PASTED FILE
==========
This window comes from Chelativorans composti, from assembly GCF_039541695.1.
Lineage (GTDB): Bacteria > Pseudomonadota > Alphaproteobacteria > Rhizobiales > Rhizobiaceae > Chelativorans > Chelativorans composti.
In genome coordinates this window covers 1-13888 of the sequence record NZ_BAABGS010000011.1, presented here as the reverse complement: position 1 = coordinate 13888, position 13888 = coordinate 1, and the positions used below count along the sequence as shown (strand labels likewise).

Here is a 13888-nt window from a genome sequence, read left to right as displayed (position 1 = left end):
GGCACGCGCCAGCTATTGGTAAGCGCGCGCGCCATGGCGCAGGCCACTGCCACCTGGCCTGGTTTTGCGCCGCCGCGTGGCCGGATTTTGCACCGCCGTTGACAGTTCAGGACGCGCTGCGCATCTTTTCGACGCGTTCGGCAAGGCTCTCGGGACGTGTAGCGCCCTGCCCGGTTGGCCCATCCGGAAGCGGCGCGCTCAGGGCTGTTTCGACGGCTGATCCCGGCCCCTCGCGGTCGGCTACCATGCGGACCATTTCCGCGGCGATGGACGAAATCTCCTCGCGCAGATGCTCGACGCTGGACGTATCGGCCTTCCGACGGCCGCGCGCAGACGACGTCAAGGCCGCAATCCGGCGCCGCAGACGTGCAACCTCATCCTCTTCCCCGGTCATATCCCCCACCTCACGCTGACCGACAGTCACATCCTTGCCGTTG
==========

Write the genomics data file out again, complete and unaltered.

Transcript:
This window comes from Chelativorans composti, from assembly GCF_039541695.1.
Lineage (GTDB): Bacteria > Pseudomonadota > Alphaproteobacteria > Rhizobiales > Rhizobiaceae > Chelativorans > Chelativorans composti.
In genome coordinates this window covers 1-13888 of the sequence record NZ_BAABGS010000011.1, presented here as the reverse complement: position 1 = coordinate 13888, position 13888 = coordinate 1, and the positions used below count along the sequence as shown (strand labels likewise).

Here is a 13888-nt window from a genome sequence, read left to right as displayed (position 1 = left end):
GGCACGCGCCAGCTATTGGTAAGCGCGCGCGCCATGGCGCAGGCCACTGCCACCTGGCCTGGTTTTGCGCCGCCGCGTGGCCGGATTTTGCACCGCCGTTGACAGTTCAGGACGCGCTGCGCATCTTTTCGACGCGTTCGGCAAGGCTCTCGGGACGTGTAGCGCCCTGCCCGGTTGGCCCATCCGGAAGCGGCGCGCTCAGGGCTGTTTCGACGGCTGATCCCGGCCCCTCGCGGTCGGCTACCATGCGGACCATTTCCGCGGCGATGGACGAAATCTCCTCGCGCAGATGCTCGACGCTGGACGTATCGGCCTTCCGACGGCCGCGCGCAGACGACGTCAAGGCCGCAATCCGGCGCCGCAGACGTGCAACCTCATCCTCTTCCCCGGTCATATCCCCCACCTCACGCTGACCGACAGTCACATCCTTGCCGTTG